Saturday, June 14, 2014

Sentimental Favorites

You guys are making me so jealous of all your crazy awesome finds lately. Poor little me couldn’t even find the time to make it to my local town-wide garage sale today.

Though I did recently go on a road trip for work with a coworker and discovered that he also enjoys horse racing and going to estate sales. He’s somewhat familiar with Breyers and Hartlands, and asked for some reference materials on Hagen-Renakers. So perhaps some nice finds will be winding their way to my house soon.

Let’s get back to the Classics Racehorse discussion.

Since I tend to think that most modern collectibles are a dicey proposition for investing in the first place - with some rare exceptions - I try to avoid telling people to buy certain items for investment purposes. Hobbyists and collectors are exceedingly fickle, and what’s hot and pricey today could literally be almost worthless tomorrow.

Most Classics are not that valuable. There’s some residual value in most of the Hagen-Renaker Classics - like the Arabian and Quarter Horse Families - as customizing fodder, but outside of Test Colors and Chalkies, most of the value is sentimental.

Even when the piece runs are rather limited and/or hard to come by - like the Bay Andalusian Mare, the German Special Runs, or some of the BreyerFest SRs - the prices remain rather modest. Of the more modern pieces, the only exception here is probably the Classics Shire, particularly the head-down "B" version: there have been only a limited number of releases, none of them easy to acquire even when new.

But when it comes to the Classics Racehorses - the original releases on the original 5 (then 6, with Ruffian) molds - I think there is some genuine potential there. Especially pieces like this - a Silky Sullivan with a Dumbbell sticker.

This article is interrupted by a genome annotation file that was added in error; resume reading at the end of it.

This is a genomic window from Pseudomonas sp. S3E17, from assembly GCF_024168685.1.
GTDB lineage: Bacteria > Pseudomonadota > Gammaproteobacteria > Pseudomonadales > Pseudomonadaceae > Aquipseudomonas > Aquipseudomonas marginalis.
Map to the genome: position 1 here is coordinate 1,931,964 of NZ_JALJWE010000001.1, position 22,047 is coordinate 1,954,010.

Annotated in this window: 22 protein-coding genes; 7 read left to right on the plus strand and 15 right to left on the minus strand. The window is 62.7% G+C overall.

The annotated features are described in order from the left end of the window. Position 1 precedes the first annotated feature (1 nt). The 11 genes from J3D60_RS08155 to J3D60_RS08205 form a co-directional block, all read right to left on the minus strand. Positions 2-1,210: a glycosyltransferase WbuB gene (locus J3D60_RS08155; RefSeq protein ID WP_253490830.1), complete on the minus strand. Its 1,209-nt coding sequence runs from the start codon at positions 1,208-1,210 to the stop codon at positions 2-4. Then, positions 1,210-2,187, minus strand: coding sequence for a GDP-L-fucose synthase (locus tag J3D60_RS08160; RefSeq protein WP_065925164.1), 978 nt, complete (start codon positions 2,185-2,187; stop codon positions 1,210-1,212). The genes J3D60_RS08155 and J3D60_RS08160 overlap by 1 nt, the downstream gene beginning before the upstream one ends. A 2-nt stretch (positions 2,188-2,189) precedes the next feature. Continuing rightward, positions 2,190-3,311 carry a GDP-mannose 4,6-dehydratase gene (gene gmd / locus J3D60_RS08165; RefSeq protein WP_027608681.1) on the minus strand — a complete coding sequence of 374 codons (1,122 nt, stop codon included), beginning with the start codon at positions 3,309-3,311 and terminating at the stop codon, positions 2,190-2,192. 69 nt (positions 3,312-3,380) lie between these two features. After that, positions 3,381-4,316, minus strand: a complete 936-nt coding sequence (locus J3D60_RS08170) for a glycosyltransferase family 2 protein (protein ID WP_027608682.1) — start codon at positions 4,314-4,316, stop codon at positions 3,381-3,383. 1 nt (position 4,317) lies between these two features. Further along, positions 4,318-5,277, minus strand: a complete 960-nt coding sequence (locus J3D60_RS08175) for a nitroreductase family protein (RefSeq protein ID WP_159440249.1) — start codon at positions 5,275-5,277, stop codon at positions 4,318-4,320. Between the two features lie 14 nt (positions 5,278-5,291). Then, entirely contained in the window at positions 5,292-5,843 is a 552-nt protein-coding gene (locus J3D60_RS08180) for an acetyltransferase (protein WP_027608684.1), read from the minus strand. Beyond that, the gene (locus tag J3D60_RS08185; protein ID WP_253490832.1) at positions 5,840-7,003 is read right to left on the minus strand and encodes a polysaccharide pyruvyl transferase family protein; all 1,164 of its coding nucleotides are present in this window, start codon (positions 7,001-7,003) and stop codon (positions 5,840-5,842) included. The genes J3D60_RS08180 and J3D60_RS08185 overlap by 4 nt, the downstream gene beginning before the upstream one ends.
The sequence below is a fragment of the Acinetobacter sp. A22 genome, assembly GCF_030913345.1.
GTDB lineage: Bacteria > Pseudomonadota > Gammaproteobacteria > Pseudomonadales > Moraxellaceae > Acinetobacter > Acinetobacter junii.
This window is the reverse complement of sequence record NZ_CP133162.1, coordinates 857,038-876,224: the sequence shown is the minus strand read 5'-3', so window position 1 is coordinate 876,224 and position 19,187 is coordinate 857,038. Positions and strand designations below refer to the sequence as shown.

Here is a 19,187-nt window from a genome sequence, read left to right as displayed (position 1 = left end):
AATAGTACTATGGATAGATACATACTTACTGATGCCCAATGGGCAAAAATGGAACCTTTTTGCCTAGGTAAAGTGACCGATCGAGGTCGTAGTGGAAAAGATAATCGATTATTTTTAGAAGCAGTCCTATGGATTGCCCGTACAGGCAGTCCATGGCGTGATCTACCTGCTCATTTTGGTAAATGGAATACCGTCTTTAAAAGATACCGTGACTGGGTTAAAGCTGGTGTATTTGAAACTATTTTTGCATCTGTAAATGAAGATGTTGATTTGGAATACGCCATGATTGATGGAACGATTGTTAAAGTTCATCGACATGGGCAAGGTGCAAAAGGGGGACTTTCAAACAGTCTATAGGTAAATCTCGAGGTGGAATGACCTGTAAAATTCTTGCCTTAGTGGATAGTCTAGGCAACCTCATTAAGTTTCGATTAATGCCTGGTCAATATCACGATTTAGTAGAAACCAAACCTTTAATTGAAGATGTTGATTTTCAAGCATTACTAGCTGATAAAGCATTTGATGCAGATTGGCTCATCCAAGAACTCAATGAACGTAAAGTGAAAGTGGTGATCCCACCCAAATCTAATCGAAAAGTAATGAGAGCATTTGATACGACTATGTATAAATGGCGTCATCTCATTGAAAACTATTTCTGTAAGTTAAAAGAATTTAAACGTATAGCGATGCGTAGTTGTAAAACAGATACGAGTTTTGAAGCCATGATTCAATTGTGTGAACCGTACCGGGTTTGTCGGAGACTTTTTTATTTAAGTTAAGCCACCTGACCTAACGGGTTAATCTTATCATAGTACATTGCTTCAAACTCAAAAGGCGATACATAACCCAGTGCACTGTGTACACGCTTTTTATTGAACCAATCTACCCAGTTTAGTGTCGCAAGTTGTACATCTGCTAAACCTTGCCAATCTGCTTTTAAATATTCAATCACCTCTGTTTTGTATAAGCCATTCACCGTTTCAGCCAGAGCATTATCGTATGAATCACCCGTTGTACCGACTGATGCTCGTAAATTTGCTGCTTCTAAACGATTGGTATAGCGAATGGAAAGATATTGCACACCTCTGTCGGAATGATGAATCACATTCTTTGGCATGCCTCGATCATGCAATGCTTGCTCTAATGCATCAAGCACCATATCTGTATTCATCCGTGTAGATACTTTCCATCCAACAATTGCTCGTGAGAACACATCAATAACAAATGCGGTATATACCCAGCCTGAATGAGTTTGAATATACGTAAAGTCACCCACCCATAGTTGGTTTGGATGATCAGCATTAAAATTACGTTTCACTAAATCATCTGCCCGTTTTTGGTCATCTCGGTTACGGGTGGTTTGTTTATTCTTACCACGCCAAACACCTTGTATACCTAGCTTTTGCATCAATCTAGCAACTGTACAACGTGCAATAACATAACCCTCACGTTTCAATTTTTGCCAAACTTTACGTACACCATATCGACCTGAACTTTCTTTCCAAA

(Though to be completely honest, anything with a dumbbell is a sound investment. Mine certainly would be, if I harbored any thoughts of selling him. And no, I don’t.)

In the case of the Classics Racehorses, it’s not just a Breyer: it’s also a portrait of a famous racehorse on a mold that has not been and probably won’t be in production again for some time. Throw in additional goodies like boxes and tags, and voila - the closest thing you’ll have to a sure bet, monetarily.

Not Decorator or Rare Woodgrain money, but not everything can be.

What’s nice about some of the earlier Classics Racehorses, too, is that can be identified by their lack of mold marks. I don’t know why that was; perhaps there some legal quibbling over the terms of the lease with Hagen-Renaker, or a technical difficulty, or they were in such a hurry to get them to market that they simply forgot. The Proud Arabian Foal, various members of the Classics Family sets, and some of the Stablemates were also mold-mark-free.

Regardless, the absence of the mold marks can be a boon to us at the flea market and garage sale level. No mold marks = can’t be identified as a Breyer = cheaper prices (usually, and only if box-free, naturally).

I know Reeves has been putting some thought into trying to make the Classics more collectible again; my only thoughts in this regard is that if they want to go the celebrity race-and-sport-horse route, Classics may be the place to go back to.  


Denise said...

Never seen one of these "dumbbell" stickers before! Were some sold without a box? Ones I bought as a child when the classic racehorses were first released came only in a box-atleast in the stores in my area. Neat find!

ANDREA said...

They were a ca. 1980 experiment, I think, of selling models without boxes.

The sticker itself has a sticker on it from Woolworths.

Not many survived, naturally.

Denise said...

Thankyou Andrea! Was this a similar experiment like the see-through blister pack boxes of around that same era? I guess that's what you would call them-an open box with the model shrink-wrapped inside without a lid.